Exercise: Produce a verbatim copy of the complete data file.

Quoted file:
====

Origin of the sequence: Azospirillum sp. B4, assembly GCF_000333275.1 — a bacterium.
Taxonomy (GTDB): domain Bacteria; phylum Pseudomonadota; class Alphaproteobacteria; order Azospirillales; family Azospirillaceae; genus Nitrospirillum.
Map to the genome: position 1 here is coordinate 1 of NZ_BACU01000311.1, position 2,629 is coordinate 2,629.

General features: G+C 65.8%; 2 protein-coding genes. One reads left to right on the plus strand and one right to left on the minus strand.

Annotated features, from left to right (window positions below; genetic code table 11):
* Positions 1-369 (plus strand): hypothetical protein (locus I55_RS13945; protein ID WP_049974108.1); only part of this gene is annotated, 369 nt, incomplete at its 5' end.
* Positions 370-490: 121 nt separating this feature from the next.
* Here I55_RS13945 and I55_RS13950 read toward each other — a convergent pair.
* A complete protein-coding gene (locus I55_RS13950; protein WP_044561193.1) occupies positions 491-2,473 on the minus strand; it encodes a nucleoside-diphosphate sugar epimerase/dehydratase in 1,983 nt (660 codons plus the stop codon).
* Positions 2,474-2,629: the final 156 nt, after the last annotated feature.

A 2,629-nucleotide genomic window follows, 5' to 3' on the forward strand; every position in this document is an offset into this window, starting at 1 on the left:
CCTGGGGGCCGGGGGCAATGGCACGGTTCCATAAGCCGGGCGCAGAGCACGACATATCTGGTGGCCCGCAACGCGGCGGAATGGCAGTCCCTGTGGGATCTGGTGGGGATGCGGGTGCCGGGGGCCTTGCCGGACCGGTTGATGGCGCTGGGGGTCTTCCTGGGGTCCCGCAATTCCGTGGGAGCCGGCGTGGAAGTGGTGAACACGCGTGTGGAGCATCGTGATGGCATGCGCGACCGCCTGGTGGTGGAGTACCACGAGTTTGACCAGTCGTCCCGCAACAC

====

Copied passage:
Origin of the sequence: Azospirillum sp. B4, assembly GCF_000333275.1 — a bacterium.
Taxonomy (GTDB): domain Bacteria; phylum Pseudomonadota; class Alphaproteobacteria; order Azospirillales; family Azospirillaceae; genus Nitrospirillum.
Map to the genome: position 1 here is coordinate 1 of NZ_BACU01000311.1, position 2,629 is coordinate 2,629.

General features: G+C 65.8%; 2 protein-coding genes. One reads left to right on the plus strand and one right to left on the minus strand.

Annotated features, from left to right (window positions below; genetic code table 11):
* Positions 1-369 (plus strand): hypothetical protein (locus I55_RS13945; protein ID WP_049974108.1); only part of this gene is annotated, 369 nt, incomplete at its 5' end.
* Positions 370-490: 121 nt separating this feature from the next.
* Here I55_RS13945 and I55_RS13950 read toward each other — a convergent pair.
* A complete protein-coding gene (locus I55_RS13950; protein WP_044561193.1) occupies positions 491-2,473 on the minus strand; it encodes a nucleoside-diphosphate sugar epimerase/dehydratase in 1,983 nt (660 codons plus the stop codon).
* Positions 2,474-2,629: the final 156 nt, after the last annotated feature.

A 2,629-nucleotide genomic window follows, 5' to 3' on the forward strand; every position in this document is an offset into this window, starting at 1 on the left:
CCTGGGGGCCGGGGGCAATGGCACGGTTCCATAAGCCGGGCGCAGAGCACGACATATCTGGTGGCCCGCAACGCGGCGGAATGGCAGTCCCTGTGGGATCTGGTGGGGATGCGGGTGCCGGGGGCCTTGCCGGACCGGTTGATGGCGCTGGGGGTCTTCCTGGGGTCCCGCAATTCCGTGGGAGCCGGCGTGGAAGTGGTGAACACGCGTGTGGAGCATCGTGATGGCATGCGCGACCGCCTGGTGGTGGAGTACCACGAGTTTGACCAGTCGTCCCGCAACAC